Wednesday, November 30, 2016

The wayback machine

Computers are fuckin' wild, friends. The changes in computing from thirty years ago to now are mind-boggling. It makes the 60-year jump from flight to lunar landing seem glacially slow.

The Cuckoo's Egg is a book that makes you first marvel at how different computing was when the book was written and then gasp at the vast gulf between the attitudes of then and now. In 1989 Stoll was the kind of optimist that it seemed was needed to promote the growth and understanding of networked systems, but in 2016 he looks like a hopeless idealist. We're on an internet that is, essentially, Stoll's version of computer hell. There's no transparency, everything is password protected and a lot of communication is encrypted - whole security systems are set up to verify the authenticity of requests from jump to jump and server to server. Stoll operated in a world where anyone with a phone line could enter almost any server because very few servers had any means of preventing them from doing so.

I (kind of) work in IT and I (actually) spend a lot of time dealing with, discussing, and researching information security (InfoSec - which is a polite way of saying "hacking" and hack prevention). As a result of my time spent on IT and InfoSec Stoll's ancient systems are fascinating in how they are constructed on a basis of trust that has *never* existed in my adult lifetime. But it's also really interesting that, in spite of how untrusting we've become, we're still dealing with a lot of the same problems Stoll describe. People are still bad at changing default passwords, applying patches, and managing individual accounts. We're still infinitely socially engineerable and it's usually pretty easy to guess most people's account names and passwords based on the information available on their public facebook pages (or at least it's easy to re-set their accounts so that you can change their passwords).

But one thing that did suffer tremendously in the wake of the attacks described in The Cuckoo's Egg has been the slow, aching death of open-source software. It's not 100% gone and probably never will be - everyone has experienced open-source in the form of Wikipedia - but open-source operating systems make up a much smaller part of the landscape than they did in 1989.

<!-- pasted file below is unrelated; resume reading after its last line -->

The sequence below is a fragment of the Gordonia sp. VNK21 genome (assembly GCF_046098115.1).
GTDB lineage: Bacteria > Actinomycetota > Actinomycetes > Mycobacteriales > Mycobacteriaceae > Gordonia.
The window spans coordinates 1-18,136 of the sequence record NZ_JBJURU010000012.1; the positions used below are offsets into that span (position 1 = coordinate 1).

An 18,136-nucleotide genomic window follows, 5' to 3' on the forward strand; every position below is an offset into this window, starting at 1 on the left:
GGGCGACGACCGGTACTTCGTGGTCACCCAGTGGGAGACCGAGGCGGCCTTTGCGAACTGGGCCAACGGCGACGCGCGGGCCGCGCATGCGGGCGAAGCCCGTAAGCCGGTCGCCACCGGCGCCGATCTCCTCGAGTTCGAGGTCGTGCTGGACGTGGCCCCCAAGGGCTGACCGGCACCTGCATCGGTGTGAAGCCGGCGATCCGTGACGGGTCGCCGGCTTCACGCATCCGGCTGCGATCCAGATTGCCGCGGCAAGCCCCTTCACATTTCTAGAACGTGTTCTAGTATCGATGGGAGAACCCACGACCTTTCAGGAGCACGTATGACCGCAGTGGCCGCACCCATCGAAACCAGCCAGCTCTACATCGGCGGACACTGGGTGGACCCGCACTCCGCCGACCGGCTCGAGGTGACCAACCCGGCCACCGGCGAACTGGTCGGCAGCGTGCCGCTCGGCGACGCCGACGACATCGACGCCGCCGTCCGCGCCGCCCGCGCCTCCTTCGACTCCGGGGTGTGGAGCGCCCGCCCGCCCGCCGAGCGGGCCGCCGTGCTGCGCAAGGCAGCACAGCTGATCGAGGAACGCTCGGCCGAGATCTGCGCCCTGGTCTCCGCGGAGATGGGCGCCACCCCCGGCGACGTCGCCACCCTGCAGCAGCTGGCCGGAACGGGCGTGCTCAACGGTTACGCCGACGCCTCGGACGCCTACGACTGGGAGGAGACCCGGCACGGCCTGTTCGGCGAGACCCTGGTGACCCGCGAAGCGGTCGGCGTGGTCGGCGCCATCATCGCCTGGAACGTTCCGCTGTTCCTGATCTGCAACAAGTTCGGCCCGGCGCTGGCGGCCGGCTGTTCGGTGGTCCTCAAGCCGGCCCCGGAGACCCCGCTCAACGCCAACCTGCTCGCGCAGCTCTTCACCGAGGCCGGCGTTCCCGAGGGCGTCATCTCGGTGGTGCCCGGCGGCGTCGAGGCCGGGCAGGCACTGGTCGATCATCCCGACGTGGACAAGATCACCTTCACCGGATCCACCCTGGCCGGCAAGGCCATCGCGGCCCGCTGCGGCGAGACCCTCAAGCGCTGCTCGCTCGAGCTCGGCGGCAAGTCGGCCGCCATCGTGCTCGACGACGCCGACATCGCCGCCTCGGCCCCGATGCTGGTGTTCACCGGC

The EMACS word processing program was an oft-unpatched open-source program that had a vulnerability and left a backdoor into systems it was installed on. Using an accidental opening like this to access a system is called an exploit and exploits are what has led to the languishing of open-source products. If anyone can add to the code of a program than anyone can drop in a backdoor or a virus; large software companies don't typically do this intentionally and attempt to prevent it from accidentally happening because they have a reputation to worry about. We can actually see this playing out in the world right now with attitudes toward Adobe Flash and debates about OSX and Windows; Flash is being phased out because it's too open to attack, OSX has gotten major criticism for concealing SSH vulnerabilities, and Microsoft is facing a lot of suspicion because it sometimes seems like Windows 10 was specifically made to be difficult to protect. When an exploitable vulnerability from a major publisher becomes known they rush to fill the hole to keep their customer base. When a vulnerability becomes clear in open source software users often question if the cure is going to be worse than the disease.

Most people who use open-source operating systems and programs these days are somewhat more savvy than people who are comfortable using a computer straight out of the box - I think this is because there's a sense of inevitability. Open-source users know that their configuration is a fleeting thing that's going to be lost to upgrades and reinstalls in three months to keep up with technology and security from known vulnerabilities. It's more overhead than casual users are comfortable worrying about.

But back to Stoll - his story is the reason that this is true. The Cuckoo's Egg tells the story of the first really well documented (and publicly known) ongoing hack. Now we hear about this kind of thing every other month, but Stoll had front-row seats to watch the way that humans were going to define the way that other humans interacted with networks. And it turns out that humans were going to have to be more isolated and circumspect than the idealistic Stoll had hoped.

The book is a good read from a historical perspective, and it's a genuinely interesting story, but it won't tell you a hell of a lot about the way technology works today. It brings up some good questions that we have yet to supply good answers for (most notably: how do you handle discovering an exploit - do you reveal it and risk copycats or keep it secret and hope more malicious actors don't stumble on it) and he makes a strong case for education and transparency.

There are some pretty awkward moments, though, as a result of when it was written. At one point Stoll, a Berkeley liberal in the late 80s, mimics a Chinese accent in a way that is painful to read. There's a mild undercurrent of benevolent sexism. It's not comfortable, but it does explain a lot about how and why internet culture came to be what it is (mainly that it basically got started by English-speaking white dudes who had no idea they were excluding women or people of color, and would have been offended if you suggested that they were doing so - surprise! everything is very much the same).

I liked The Cuckoo's Egg, I'll be hanging onto it and probably re-reading it a few times in the future. It's a great case study, if nothing else, and is written in an engaging and understandable way.

     - Alli

Stoll, Clifford. The Cuckoo's Egg. Doubleday Publishing. New York: New York. 1989.

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